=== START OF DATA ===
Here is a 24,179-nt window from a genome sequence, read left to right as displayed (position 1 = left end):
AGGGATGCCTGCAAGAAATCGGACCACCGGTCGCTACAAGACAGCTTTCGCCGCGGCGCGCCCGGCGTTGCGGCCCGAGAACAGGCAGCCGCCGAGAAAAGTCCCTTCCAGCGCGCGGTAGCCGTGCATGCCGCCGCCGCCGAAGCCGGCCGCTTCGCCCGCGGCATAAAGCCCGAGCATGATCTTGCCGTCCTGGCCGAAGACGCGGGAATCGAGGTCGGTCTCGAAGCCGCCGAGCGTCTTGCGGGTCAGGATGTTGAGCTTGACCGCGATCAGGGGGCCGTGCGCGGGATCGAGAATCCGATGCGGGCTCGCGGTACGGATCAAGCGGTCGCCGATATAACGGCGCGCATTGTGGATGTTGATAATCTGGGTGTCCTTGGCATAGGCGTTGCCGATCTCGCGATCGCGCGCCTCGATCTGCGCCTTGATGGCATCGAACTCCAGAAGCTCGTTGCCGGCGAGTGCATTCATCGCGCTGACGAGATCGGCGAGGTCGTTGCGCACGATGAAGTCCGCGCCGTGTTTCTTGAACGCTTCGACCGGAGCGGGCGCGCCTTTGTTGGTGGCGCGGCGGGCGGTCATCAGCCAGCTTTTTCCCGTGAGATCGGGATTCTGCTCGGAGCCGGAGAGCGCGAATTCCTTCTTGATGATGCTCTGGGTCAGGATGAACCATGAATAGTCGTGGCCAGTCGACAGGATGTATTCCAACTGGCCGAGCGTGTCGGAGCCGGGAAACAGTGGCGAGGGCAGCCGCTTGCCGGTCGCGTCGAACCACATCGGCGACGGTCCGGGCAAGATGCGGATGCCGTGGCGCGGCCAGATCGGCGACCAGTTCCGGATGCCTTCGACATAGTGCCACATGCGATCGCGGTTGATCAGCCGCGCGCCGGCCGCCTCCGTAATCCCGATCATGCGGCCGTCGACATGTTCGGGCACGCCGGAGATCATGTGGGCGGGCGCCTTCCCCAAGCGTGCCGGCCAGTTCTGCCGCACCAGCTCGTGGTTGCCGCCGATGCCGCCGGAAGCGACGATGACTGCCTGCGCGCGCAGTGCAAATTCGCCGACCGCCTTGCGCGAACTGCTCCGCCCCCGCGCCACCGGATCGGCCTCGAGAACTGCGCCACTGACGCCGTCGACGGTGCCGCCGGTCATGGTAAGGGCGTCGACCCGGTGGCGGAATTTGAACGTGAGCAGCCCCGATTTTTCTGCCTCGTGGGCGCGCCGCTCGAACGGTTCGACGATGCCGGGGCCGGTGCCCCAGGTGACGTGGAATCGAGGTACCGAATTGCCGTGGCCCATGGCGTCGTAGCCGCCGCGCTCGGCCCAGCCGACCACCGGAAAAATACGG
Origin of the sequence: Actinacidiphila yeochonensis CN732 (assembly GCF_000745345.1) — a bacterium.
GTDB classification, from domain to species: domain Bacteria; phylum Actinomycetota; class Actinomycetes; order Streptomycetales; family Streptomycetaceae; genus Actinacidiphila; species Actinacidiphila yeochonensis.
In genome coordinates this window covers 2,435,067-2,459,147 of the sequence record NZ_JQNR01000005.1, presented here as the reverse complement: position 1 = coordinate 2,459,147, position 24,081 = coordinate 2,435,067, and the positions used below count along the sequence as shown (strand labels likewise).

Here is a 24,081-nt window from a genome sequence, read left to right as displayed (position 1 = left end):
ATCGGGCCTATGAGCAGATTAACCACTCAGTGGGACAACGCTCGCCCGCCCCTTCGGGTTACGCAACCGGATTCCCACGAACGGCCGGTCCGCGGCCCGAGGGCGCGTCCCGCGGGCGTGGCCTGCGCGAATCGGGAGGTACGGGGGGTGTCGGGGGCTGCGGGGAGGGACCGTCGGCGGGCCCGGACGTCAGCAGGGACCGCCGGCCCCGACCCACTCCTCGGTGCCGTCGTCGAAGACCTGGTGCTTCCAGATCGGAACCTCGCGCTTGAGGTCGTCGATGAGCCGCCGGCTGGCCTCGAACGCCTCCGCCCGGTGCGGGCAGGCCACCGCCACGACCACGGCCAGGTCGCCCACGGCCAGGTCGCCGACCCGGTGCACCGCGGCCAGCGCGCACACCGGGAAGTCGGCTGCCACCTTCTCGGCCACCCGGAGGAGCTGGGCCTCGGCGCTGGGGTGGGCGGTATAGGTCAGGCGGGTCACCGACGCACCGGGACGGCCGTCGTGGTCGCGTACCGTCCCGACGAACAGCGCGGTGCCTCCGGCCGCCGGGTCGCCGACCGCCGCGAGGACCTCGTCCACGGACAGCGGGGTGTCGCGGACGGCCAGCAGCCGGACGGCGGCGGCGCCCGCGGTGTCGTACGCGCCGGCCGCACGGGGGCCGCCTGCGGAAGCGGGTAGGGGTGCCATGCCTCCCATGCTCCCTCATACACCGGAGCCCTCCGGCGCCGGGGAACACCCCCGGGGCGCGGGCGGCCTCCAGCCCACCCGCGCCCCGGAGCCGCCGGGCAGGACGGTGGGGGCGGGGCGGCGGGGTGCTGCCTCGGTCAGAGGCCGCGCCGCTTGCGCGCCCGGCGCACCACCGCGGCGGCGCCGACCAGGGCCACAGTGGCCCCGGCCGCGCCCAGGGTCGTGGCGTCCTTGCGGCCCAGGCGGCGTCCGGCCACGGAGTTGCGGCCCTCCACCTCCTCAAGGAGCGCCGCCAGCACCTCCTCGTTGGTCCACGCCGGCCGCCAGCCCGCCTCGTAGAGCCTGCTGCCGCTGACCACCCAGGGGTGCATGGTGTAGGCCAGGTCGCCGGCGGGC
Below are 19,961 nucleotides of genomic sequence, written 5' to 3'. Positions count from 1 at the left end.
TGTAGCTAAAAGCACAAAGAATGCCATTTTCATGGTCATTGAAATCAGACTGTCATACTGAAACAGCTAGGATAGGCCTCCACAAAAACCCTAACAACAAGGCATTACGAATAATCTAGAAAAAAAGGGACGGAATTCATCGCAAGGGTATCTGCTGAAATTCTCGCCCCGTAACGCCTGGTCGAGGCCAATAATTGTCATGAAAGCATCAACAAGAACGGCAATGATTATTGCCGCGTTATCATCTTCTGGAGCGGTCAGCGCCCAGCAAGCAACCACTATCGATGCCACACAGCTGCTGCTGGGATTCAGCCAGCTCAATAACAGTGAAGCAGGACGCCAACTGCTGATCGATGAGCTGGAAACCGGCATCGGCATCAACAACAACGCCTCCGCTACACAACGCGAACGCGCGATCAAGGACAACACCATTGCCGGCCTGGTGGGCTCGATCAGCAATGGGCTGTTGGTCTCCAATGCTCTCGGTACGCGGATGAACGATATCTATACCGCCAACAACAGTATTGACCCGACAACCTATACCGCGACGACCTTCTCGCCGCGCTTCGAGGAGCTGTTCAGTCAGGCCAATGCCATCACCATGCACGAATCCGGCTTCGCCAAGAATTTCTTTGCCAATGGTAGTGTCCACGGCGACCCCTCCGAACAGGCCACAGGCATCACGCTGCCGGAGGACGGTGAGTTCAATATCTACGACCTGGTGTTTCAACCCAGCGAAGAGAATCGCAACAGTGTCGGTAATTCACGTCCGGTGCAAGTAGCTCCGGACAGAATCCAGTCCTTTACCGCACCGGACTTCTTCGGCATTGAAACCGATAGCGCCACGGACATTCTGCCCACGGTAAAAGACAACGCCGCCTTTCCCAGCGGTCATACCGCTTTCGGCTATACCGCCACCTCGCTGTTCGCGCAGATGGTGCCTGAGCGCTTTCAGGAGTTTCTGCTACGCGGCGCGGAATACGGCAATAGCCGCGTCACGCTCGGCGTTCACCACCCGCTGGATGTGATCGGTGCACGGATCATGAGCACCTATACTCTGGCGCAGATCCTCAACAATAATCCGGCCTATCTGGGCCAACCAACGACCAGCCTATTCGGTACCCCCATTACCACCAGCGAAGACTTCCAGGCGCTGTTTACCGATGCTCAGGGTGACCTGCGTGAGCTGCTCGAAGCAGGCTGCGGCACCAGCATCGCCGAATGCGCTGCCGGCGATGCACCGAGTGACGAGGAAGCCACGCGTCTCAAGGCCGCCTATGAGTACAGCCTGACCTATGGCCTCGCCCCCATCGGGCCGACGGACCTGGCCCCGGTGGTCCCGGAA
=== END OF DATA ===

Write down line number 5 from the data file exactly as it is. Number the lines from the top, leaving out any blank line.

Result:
In genome coordinates this window covers 2,435,067-2,459,147 of the sequence record NZ_JQNR01000005.1, presented here as the reverse complement: position 1 = coordinate 2,459,147, position 24,081 = coordinate 2,435,067, and the positions used below count along the sequence as shown (strand labels likewise).